By Puneet Gupta
To keep up with India’s growing digital economy and ever-evolving customer demands in a dynamic macro-economic environment, most organisations are turning to cloud.
Cloud is helping them deliver a more agile and flexible technology platform to fuel innovation and in turn, deliver better experiences to their customers.
A wholly agile, zero commitment model can work well for some workloads that experience peaks and troughs of demand. However, as cloud adoption matures within organisations, base loads become more predictable.
This means that organisations must strike a balance between committed spend and agility with their cloud providers so as to maximise the return on their investments whilst keeping the agility they need.
As technology platforms become more dynamic, this can be a daunting task. As such, more and more companies are implementing the practice of cloud financial operations (FinOps), that unite business strategy with enterprise-wide accountability to manage and optimise cloud spends.
FinOps is the relatively new practice of driving visibility and bringing financial accountability to the variable spending model of cloud.
Essentially, finance and IT develop a series of best practice measures to quantify and provide insight into the associated cost of cloud usage.
The objective is to create a cloud financial model that balances commitment with agility, delivering the needs of the business, whilst continually monitoring and optimising architectures to ensure performance and availability.
The first steps of cloud migration
Cloud migrations represent a major shift in how an organisation enables IT and digital initiatives. And this migration is on a strong trajectory in India, with the Indian public cloud service market expected to be worth USD 13 billion by 2026, according to an IDC report.
The goal of any cloud migration or adoption initiative is broadly to fuel digital transformation by moving focus away from running technology and towards innovation through technology.
One good example is the deployment of cloud-native application platforms like serverless, microservices, which enables IT staff to focus on application development or more business outcome-focused activities rather than just “keep the lights on.”
These dynamic environments mean that automation must play a larger role. In general, organisations may seek to develop programs and utilise tools that allow them to continually improve security, automation, cost management, resource utilisation and compliance concurrently, with each optimisation creating multiple benefits whenever possible.
Pooling expertise to unlock the best of cloud
What’s the best way for enterprises to organise their strategies and teams to achieve these objectives? As enterprises continue to increase cloud investments, they should also consider how to grow their cloud expertise. Cloud maturity includes centralisation and coordinating decision-making across teams.
This is where the establishment of a Cloud Centre of Excellence (CCoE) comes in handy. The benefits include improved governance, better overall operational efficiency, and increased confidence in cloud security, increased accountability, better understanding of cloud bills, easier auditing processes, and more accurate levels of billing departments for their cloud use.
As more firms invest deeper in cloud and the number of cloud users increases, they must consider the business value gained from these resources.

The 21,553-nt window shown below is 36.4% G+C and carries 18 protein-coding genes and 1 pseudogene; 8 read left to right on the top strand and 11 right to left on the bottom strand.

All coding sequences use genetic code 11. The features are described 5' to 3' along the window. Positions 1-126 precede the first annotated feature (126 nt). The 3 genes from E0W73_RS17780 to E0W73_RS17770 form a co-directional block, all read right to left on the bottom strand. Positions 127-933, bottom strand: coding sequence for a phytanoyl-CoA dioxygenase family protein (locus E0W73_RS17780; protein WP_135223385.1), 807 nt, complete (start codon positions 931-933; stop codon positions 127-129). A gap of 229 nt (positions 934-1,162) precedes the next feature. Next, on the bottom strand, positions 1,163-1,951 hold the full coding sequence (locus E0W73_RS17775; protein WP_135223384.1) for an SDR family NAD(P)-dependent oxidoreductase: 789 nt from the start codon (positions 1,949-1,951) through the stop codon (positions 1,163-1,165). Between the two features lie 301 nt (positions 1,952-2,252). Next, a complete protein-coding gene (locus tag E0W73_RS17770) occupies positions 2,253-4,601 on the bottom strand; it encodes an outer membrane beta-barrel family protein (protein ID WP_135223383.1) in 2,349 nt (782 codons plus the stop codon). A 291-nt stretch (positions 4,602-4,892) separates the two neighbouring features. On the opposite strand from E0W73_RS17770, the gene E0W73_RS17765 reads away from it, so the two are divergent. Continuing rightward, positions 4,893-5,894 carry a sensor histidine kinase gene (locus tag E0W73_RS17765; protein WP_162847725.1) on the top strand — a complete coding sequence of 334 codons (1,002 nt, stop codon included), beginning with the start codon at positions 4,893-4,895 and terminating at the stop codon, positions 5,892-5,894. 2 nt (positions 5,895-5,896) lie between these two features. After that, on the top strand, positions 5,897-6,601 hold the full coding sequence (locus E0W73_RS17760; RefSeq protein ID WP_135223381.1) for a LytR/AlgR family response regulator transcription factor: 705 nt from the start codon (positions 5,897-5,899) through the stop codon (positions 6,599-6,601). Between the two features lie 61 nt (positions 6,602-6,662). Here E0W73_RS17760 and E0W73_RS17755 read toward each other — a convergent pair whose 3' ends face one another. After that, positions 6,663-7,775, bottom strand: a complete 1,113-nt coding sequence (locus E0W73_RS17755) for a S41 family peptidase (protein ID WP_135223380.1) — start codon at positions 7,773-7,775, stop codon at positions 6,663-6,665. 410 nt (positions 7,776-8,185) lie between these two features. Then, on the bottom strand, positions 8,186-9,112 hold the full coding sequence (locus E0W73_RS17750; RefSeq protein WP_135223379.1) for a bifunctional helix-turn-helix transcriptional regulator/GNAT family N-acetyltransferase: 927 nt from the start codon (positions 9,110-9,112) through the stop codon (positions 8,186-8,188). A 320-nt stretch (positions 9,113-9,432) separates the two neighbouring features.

FinOps: A crucial part of cloud transformation
While FinOps are a key component of a CCoE, many companies still lack visibility into the various aspects of the company’s public cloud operations, and thus are unable to monitor and optimise public cloud costs.
One way cloud decision makers can take a proactive approach to managing their cloud costs is by implementing a FinOps practice. More than simply managing and monitoring costs, FinOps takes a holistic view of the cloud’s business value along with an organisation’s objectives.
In any cloud deployment, FinOps teams have to balance the need for speed/performance, quality and cost. Just as you do not need to drive at race car speed to get to the grocery store, the highest level of performance may not be needed 24/7 for every scenario.
FinOps will help organisations optimise and right-size their cloud usage, thereby bringing about greater efficiencies in cloud deployment and overall cost.
The awareness and interest to adopt FinOps has grown quickly in APAC and in India in the last 12 months. This comes as enterprises look at cost management measures on the back of high inflation and increased costs, according to this Forbes report.
So, how can we establish this practice quickly? Partnering with a Managed Service Providers (MSPs) is an effective way to implement FinOps, as many of them offer managed cloud and financial operations as their core services. Through their MSPs, companies can take a more holistic approach to increase control, optimise their IT resources and budgets more effectively, and deliver critical services such as network, application, infrastructure, and security. This in turn helps to drive the cloud’s business value over time.
For example, when a CCoE is combined with a dedicated MSP in cloud operations, enterprises can go even deeper into their cloud journey and often gain a more well-rounded approach to their cloud transformation projects.
In fact, enterprises that have adopted the MSP approach have stated that they enjoyed many benefits ̶ gaining expertise they don’t have internally, increased productivity of the IT teams, enhanced security and compliance, and reduced overall cloud costs.
Clearly, FinOps and its implementation via an MSP model is one that organisations must consider in the next phase of their cloud journey.
(The author is vice president, and managing director, NetApp India/SAARC)